disease affects the periodontium (the supporting structures of the teeth).
The cause of this disease is multifactorial, but the presence of bacteria
in plaque certainly plays a major role. The supporting periodontal structures
begin to breakdown. This can mean that part of the bone that supports
the teeth or the ligaments that hold the teeth securely in place are
destroyed. This disease process is generally not reversible and may
require treatment from a dental professional specializing in periodontal
disease. Periodontal disease can develop as a result of poor daily plaque
control (e.g. brushing and flossing). However, not everyone with poor
brushing and flossing techniques will develop this condition. It is
wise to visit your dental hygienist or dentist regularly in order to
detect early stages of the disease and to prevent further damage.
What is a Cavity?
A cavity is the destruction
of the tooth enamel, dentin, cementum and may involve the tooth pulp.
How does a Cavity Form?
The formation of a
cavity is due to many factors. For example, the tooth itself plays
a role (how strong it is); the mouths ability to cleanse itself (your
flow of saliva); diet (frequency and selection of sugary foods); the
bacteria in your mouth (good or bad); and the length of time the tooth
is under attack by the bacteria in your mouth.
Heredity: may play a major role in
how susceptible you are to the formation of a cavity, for example:
- tooth structure,
size and shape of the tooth may be passed down through generations.
This includes deep pits and grooves which are ideal "plaque traps",
and therefore, are susceptible to decay
- there may be a higher
risk of cavities forming if your parents also had a large number
- teeth that are malpositioned
in the mouth, that are hard to access with your toothbrush or floss
may also provide an ideal breeding ground for the bacterial dental
- the absence of fluoride
during tooth formation and following tooth eruption can increase
the incidence of cavities. fluoride promotes strong tooth development
and remineralization of the tooth
Saliva: has a protective function in the mouth, for example:
- a good flow of saliva
washes away food and bacteria that sit on the teeth and gum tissues
- salivary flow helps
to neutralize the acids produced by bacteria from plaque, thus a
good flow helps reduce the chances of a cavity formation
Diet: a well balanced diet from each of the four major food groups
is essential for your oral health, as well as, your overall health.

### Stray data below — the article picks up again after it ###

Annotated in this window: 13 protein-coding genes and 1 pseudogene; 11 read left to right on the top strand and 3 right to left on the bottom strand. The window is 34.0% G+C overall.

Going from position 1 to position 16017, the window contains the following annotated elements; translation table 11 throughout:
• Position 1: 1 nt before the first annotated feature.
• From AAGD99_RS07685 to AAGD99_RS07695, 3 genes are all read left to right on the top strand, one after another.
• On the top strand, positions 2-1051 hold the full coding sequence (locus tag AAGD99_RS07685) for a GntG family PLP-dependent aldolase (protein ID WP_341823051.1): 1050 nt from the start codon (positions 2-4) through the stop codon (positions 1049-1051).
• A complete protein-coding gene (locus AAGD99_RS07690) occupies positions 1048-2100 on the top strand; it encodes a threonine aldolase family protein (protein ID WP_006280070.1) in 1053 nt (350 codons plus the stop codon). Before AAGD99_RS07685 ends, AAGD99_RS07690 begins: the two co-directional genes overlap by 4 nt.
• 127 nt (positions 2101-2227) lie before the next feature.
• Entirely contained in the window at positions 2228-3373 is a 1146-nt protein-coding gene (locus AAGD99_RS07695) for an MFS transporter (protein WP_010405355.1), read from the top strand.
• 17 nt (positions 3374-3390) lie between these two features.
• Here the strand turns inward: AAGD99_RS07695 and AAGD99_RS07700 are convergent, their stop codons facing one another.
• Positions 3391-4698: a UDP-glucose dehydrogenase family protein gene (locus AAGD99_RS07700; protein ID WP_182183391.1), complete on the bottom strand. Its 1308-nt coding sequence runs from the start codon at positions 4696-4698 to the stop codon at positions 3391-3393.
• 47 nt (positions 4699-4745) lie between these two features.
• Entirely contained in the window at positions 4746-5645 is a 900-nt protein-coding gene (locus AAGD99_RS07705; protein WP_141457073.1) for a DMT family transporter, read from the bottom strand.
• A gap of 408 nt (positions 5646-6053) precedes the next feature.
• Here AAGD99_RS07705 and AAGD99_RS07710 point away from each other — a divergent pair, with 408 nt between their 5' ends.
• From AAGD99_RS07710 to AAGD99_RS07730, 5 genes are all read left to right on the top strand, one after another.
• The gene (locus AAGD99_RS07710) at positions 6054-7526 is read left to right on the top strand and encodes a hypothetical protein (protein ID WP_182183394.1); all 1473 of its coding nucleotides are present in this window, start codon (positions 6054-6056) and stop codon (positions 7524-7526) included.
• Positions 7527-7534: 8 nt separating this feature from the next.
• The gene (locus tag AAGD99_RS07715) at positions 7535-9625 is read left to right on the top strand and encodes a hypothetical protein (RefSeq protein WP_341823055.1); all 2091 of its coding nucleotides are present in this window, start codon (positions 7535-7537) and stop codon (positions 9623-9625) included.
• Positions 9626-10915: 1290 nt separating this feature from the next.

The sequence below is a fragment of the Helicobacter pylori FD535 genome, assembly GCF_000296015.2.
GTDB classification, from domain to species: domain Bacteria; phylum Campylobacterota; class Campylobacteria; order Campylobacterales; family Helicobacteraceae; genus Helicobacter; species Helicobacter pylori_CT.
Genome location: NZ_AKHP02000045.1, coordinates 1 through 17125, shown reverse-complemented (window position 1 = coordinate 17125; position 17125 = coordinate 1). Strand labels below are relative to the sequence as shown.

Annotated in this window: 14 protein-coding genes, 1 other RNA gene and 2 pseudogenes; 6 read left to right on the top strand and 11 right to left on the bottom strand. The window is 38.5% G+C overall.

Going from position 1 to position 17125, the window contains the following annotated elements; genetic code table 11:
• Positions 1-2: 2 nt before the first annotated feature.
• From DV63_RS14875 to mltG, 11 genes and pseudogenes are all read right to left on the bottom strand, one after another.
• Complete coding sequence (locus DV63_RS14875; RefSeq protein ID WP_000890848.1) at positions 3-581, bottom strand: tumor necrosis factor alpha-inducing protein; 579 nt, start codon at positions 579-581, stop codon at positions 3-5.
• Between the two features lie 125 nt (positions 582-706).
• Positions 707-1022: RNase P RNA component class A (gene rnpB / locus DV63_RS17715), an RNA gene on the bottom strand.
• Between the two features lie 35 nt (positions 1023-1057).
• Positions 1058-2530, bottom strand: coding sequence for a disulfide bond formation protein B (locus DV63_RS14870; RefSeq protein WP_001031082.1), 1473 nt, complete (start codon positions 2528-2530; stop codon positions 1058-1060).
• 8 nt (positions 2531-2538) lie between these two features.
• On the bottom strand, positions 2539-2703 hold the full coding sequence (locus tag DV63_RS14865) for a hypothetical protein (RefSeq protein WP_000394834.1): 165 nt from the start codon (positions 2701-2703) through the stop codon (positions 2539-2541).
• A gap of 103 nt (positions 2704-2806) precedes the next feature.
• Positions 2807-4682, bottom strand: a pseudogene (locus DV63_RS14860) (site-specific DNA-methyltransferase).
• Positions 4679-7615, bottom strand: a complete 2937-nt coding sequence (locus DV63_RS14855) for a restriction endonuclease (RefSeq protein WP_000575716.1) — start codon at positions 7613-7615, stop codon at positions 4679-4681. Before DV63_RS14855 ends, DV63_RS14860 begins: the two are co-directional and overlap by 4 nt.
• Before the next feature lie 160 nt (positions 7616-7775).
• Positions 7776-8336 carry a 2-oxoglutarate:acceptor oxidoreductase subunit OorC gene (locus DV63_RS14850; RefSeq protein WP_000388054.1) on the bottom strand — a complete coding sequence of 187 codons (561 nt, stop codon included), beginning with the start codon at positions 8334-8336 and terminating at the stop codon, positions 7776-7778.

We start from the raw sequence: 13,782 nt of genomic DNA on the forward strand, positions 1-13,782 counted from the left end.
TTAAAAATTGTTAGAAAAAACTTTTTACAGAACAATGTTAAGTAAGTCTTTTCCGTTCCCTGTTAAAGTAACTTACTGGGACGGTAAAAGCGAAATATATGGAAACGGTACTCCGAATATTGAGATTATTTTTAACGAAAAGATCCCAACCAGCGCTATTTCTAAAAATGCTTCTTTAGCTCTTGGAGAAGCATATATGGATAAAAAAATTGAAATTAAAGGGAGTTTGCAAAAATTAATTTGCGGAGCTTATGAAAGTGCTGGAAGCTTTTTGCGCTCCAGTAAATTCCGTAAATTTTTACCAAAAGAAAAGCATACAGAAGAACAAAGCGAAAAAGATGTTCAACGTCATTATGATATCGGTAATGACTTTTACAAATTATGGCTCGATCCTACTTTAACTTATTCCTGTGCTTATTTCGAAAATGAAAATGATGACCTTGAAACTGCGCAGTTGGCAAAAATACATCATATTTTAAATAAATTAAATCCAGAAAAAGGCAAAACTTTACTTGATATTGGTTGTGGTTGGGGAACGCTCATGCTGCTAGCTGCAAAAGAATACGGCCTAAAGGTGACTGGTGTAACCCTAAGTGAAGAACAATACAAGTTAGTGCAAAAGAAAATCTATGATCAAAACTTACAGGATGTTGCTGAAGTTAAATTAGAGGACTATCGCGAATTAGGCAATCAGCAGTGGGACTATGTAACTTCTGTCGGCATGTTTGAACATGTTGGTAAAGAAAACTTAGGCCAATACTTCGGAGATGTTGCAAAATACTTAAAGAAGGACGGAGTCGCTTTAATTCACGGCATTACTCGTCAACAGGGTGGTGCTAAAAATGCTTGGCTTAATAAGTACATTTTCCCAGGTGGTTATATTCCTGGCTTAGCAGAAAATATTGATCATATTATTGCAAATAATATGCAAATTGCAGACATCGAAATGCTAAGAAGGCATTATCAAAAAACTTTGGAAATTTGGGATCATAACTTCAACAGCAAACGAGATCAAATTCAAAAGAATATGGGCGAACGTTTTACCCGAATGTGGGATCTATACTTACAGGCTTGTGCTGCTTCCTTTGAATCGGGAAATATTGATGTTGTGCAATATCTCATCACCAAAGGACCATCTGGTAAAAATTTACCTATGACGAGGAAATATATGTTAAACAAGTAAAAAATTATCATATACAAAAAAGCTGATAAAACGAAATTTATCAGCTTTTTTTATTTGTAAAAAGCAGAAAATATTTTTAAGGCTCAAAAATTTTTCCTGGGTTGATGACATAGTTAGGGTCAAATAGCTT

- avoid frequent consumption
of high sugar foods, especially sticky foods
- the longer the time
the food stays on your teeth, the greater the chance of forming
a cavity. If you do have a sugary snack, it's best to brush your
teeth soon after
- select between meal
snacks that are low in sugar concentrations such as white milk,
fresh fruits, raw vegetables, dark breads and whole grain and enriched
- sugar free candies,
gum and other snacks are an option
Time: the actual amount of sugar eaten in one sitting is not as important
as when and how often you choose a sugar containing food.
- the consumption
of high sugar foods is best if eaten with a regular meal. This will
confine the sugar exposure to one sitting. It's best to eat the
whole chocolate bar at once instead of at different periods throughout
Bacteria: the mouth harbors many
types of bacteria that are considered to be normal in the human mouth.
- bacteria, in a healthy
mouth tends to live in balance, but for reasons yet to be truly
identified, that balance can be tilted and oral disease may result
provides many benefits. It is found in many products such as toothpaste,
mouthrinse, fluoridated drinking water and periodic topical fluoride
treatments applied by your dental professional.
- it aids in the development
of sound enamel
- it helps reduce
enamel solubility and increases enamel resistance to acid attack
- it prevents demineralization
(the white spot phase of the beginning stages of a cavity)
- it enhances remineralization
of beginning stages of a cavity. Fluoride may arrest further development
of a cavity by depositing the fluoride mineral called fluoroapatite
Fluoride used in addition
to daily brushing and flossing helps to reduce the chances of a cavity.
Signs of a Cavity Formation
The first sign of a
cavity forming may be a white spot, which in time may turn brown.
If it is a white spot,
low concentrations of fluoride applied frequently can arrest further
White spot phase
If the white spot phase
progresses, further breakdown of enamel will occur. At this point,
a visit to your dental professional is necessary. The cavity may be
restored with a filling.
Breakdown of enamel
between the teeth
Good Habits to Help
- regular visits with
your dental professional on an appointment schedule that he/she
recommends based on your own needs. Regular visits will ensure you
have the benefits of preventive care and early diagnosis, as well
as, treatment for any dental problems. Guidance about home dental
care can also be provided to avoid future problems
- diet plays an important
role. Minimize the frequency of sugary foods, thus reducing the
amount of acid produced. Select snacks
that are less cavity causing, such as fresh fruit, plain yogurt
and raw vegetables
- the use of fluoride
will help decrease the risk of cavity formation
- good plaque control.
Maintain a strict and regular home care routine to minimize plaque
- it is recommended
that you consult wit Dr Talcott before using any commercial products.
You want to make a selection based on the effectiveness of the product
and your own personal needs
A Healthy Mouth Enhances